Who Owns This Text? Plagiarism, Authorship, and Disciplinary Cultures

Who Owns This Text? Plagiarism, Authorship, and Disciplinary Cultures

Who Owns This Text? Plagiarism, Authorship, and Disciplinary Cultures

Who Owns This Text? Plagiarism, Authorship, and Disciplinary Cultures

Excerpt

The concept of ownership has become increasingly important in the teaching of writing, particularly as university faculty members encourage students to study and write collaboratively and to use the increasingly rich and available range of electronic resources. On many campuses, undergraduates and their instructors expect that first-year writing courses will teach students to discover, select, and cite resources appropriately. Thus, believing that students will have learned this “somewhere else,” faculty often assume that plagiarism of any kind can and should be eliminated chiefly by using detection services such as Turnitin.com and that failure to acknowledge sources should be punished as an intentional violation of university policy. However, despite these assumptions and the efforts of composition programs, writing centers, writing across the curriculum initiatives, workshops on intellectual property and academic integrity, Web sites on avoiding plagiarism , software detection programs, and even threats of failure or expulsion of plagiarists, faculty still encounter unreferenced sources in student writing. A number of recent publications document the legal and pedagogical implications of these concerns (Howard and Robillard 2008, Roberts 2008). Nevertheless, undergraduates continue to download papers from any of the widely advertised “term paper providers,” cut and paste freely from online sources, and turn in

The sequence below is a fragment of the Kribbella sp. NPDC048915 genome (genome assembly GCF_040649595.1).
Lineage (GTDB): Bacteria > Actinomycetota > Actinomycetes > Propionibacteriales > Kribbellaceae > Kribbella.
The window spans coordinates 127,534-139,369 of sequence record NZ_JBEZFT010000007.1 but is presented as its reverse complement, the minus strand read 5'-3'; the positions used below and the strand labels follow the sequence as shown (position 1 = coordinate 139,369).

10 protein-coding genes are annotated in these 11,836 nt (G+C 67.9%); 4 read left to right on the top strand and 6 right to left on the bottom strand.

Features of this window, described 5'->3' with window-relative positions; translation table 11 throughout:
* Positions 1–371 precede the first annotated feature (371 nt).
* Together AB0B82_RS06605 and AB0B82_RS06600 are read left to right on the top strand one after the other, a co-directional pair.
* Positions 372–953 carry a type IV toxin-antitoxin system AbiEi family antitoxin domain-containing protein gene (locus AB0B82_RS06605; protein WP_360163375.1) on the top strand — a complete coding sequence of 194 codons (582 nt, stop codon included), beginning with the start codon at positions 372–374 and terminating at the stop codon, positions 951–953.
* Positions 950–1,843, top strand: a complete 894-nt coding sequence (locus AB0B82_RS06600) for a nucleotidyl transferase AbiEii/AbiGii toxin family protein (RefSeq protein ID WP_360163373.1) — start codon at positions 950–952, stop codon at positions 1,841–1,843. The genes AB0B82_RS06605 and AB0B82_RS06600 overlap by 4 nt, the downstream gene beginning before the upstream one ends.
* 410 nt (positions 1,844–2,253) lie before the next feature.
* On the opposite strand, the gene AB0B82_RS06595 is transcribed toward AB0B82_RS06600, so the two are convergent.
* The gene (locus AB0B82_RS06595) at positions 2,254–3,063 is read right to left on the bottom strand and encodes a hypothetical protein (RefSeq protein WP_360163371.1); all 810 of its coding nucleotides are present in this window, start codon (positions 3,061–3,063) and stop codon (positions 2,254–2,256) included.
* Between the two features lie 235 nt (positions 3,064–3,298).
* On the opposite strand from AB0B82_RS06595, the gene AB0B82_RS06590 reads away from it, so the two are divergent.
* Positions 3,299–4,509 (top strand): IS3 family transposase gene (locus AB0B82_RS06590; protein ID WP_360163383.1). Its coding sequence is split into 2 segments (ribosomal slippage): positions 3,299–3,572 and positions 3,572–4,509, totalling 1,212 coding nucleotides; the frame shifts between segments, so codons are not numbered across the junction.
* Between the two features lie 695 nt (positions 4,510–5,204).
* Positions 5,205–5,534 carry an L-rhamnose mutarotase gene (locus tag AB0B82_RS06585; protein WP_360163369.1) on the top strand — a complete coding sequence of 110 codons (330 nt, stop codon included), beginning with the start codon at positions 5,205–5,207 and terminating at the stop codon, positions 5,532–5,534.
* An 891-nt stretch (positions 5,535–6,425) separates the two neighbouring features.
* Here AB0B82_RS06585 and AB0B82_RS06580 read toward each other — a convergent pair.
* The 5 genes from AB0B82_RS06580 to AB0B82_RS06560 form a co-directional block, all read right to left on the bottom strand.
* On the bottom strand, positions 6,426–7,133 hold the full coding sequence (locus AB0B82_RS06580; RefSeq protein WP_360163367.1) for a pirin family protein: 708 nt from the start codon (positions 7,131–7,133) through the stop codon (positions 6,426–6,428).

1. See for example the Purdue OWL, http://owl.english.purdue.edu/owl/
resource/589/01/ or the University of Leicester, http://www2.le.ac.uk/
offices/ssds/slc/resources/writing/plagiarism/plagiarism-tutorial/.

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